It was a lively scene Monday in San Francisco as the Golden State Warriors celebrated their NBA Finals with a parade down Market Street. It was the team’s first championship since moving from the Oakland Arena to the Chase Center in 2019—and their fourth in the last seven years. The Warriors clinched the title after defeating the Boston Celtics in Game 6 on Thursday.
Alex Shelton was one of thousands of fans who packed the sidewalks to catch a glimpse of the champs as they rode by on double decker buses. “I think [Stephen] Curry nailed it when he said this one hits different,” said Shelton, a lifelong Dubs fan. “It was just an incredible run with the first three out of five finals in a row followed by a couple awful seasons. It’s great to see them rally back and especially with this young core of guys learning from our fantastic veterans.”
Another fan named Steven Anean agreed “This championship kind of feels like validation,” Anean said. “It’s like a victory lap. We did it before and we’re still here.”
For Carlos Herrera, who came from Oakland to watch the parade, the win resonated with him on a deeply personal level. “Juan Toscano Anderson is the first Mexican American player to win a championship and I think that’s really cool as a Mexican American,” Herrera said. “It’s a great image for the city and the team.”
Confetti cannons lined the streets, firing as each bus rolled by. Several players, including Jordan Poole and Klay Thompson, exited their respective buses for closer interactions with jubilant fans. While roaming the crowd, Thompson—sporting shades and a prop boat captain’s hat—appeared to briefly lose one of his championship rings on the ground, before bending over, picking it up and kissing it. The fans nearby cheered in delight.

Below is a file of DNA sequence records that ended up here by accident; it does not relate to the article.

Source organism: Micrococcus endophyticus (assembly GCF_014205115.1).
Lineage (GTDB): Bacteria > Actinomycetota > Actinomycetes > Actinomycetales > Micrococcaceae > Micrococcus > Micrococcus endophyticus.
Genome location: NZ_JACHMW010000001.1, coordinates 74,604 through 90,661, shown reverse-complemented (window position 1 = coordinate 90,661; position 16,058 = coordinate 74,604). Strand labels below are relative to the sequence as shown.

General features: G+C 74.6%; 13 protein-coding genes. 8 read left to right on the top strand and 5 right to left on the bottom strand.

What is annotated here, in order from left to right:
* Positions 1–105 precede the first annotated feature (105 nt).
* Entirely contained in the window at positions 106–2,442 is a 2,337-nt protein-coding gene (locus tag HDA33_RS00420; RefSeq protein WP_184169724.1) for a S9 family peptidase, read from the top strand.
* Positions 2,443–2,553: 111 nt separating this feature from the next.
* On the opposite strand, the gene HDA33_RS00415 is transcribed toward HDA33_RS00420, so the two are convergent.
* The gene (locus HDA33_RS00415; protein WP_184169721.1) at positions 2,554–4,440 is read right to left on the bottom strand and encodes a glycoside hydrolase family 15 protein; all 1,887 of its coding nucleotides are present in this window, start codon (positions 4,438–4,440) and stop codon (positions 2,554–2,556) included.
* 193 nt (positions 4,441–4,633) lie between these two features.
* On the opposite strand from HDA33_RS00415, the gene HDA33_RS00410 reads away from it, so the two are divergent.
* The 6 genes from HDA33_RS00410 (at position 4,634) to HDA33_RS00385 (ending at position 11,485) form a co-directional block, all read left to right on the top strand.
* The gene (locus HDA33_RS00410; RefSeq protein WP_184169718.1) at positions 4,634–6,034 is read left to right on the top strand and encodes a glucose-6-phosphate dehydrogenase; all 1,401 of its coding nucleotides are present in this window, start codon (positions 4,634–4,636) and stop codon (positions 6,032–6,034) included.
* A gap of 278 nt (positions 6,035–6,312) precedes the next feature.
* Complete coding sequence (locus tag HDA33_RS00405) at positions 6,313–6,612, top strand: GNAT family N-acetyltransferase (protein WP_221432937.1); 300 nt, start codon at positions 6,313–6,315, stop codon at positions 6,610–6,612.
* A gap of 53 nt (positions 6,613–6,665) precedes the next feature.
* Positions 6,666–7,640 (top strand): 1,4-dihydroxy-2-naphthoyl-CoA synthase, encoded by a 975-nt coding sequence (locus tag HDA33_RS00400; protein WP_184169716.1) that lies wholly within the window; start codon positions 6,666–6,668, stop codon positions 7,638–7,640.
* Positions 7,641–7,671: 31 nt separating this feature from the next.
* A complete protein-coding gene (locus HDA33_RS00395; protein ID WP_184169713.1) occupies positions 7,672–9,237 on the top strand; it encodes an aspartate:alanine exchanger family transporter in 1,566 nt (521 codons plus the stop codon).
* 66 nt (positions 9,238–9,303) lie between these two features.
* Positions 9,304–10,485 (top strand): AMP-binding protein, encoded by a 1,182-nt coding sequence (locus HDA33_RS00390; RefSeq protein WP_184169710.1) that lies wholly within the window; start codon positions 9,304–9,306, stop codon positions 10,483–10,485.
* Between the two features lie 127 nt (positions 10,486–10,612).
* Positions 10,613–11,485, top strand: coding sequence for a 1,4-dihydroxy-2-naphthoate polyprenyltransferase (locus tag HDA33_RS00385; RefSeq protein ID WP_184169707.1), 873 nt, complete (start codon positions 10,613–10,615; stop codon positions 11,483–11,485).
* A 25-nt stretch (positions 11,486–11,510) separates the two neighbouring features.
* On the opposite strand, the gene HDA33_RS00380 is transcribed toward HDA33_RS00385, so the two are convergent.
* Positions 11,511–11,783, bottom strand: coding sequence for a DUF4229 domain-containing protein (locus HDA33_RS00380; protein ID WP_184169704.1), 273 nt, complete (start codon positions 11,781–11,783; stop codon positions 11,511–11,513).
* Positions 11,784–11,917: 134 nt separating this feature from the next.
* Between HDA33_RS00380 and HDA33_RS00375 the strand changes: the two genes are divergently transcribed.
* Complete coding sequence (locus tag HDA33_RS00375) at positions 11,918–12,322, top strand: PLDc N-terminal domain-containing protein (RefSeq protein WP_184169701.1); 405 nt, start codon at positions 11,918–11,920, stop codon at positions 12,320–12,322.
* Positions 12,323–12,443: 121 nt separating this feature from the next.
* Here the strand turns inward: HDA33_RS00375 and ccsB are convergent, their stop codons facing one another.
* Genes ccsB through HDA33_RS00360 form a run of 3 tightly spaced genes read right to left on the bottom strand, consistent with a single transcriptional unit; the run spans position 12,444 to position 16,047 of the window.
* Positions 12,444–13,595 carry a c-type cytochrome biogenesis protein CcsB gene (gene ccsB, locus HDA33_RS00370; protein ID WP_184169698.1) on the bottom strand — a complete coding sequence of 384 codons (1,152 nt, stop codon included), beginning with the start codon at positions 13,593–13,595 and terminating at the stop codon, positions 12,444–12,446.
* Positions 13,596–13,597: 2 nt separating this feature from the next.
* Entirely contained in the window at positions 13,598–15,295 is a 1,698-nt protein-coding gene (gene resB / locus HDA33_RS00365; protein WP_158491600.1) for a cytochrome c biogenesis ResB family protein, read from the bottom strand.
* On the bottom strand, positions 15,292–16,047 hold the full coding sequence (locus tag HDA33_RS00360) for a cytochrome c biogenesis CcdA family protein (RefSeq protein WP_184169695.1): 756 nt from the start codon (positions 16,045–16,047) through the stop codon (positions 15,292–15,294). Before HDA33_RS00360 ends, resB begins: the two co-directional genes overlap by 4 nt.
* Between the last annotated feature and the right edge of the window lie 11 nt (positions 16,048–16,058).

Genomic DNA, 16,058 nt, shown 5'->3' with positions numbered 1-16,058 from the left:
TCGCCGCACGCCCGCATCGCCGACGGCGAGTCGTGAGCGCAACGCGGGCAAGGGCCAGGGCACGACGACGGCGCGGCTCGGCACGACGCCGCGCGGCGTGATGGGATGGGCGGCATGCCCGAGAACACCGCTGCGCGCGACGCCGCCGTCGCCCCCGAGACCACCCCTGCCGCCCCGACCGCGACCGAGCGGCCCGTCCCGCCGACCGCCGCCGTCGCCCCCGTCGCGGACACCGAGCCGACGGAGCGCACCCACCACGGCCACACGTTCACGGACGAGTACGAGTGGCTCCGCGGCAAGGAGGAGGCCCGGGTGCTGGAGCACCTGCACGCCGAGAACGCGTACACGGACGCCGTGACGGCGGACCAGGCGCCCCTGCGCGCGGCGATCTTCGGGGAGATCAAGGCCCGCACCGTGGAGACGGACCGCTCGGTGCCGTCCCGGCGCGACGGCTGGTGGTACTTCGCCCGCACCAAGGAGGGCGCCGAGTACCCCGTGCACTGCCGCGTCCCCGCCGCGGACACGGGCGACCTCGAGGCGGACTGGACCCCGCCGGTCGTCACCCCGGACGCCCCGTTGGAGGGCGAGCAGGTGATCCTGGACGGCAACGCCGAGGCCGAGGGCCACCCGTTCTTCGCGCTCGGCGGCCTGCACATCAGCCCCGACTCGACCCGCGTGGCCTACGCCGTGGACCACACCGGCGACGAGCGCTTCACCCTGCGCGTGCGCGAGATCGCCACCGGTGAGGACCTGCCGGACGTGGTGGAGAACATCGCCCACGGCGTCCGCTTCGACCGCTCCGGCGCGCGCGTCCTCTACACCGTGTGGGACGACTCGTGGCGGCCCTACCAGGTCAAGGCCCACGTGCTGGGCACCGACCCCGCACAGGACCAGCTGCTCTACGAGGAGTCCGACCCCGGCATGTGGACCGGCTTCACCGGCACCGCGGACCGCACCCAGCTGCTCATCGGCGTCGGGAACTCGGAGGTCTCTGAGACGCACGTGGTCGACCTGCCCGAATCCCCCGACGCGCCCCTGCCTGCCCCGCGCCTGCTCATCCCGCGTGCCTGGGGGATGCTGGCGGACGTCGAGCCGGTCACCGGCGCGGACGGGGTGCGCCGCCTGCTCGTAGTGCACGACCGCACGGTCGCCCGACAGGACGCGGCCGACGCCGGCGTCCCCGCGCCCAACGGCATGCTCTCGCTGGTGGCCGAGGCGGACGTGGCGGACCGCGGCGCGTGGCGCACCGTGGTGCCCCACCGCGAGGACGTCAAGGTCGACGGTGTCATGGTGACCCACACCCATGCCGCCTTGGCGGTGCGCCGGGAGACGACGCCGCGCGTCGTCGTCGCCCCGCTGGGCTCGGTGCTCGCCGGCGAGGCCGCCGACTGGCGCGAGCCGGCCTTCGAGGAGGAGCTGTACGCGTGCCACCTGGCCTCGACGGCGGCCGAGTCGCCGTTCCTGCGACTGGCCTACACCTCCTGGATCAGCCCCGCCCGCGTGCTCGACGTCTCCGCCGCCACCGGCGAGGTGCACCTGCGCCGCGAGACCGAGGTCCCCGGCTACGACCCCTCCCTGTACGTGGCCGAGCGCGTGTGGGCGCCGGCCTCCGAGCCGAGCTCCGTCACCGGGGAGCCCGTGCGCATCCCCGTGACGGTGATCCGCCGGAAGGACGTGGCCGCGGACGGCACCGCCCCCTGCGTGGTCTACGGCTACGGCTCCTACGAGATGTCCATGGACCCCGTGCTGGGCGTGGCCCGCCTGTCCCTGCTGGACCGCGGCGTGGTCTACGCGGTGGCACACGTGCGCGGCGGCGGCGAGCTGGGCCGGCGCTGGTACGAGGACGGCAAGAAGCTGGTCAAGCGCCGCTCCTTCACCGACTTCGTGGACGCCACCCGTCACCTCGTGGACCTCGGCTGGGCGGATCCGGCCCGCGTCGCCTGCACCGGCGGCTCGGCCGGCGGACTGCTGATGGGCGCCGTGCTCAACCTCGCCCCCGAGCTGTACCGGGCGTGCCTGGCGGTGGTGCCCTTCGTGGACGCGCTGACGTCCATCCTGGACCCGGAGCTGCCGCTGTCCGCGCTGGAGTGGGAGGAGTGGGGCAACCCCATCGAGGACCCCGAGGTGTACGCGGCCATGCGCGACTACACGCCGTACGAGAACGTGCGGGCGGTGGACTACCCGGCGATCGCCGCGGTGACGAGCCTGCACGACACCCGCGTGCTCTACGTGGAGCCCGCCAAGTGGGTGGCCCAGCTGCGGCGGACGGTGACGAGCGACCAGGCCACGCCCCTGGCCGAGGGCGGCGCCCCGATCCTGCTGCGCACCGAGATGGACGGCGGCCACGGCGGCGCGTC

But it was Stephen Curry—named Finals MVP after his team was presented their championship trophy Thursday night—who drew the loudest roars from the crowd as he hoisted the Bill Russell Trophy in the air.
Monday’s parade was the first marking a local pro sports championship win since the Giants’ World Series victory in 2014—a fact not lost on Carlos Rodriguez: “It means a lot to the city,” Rodriguez said. “This is our first championship in San Francisco and the whole city can celebrate.”
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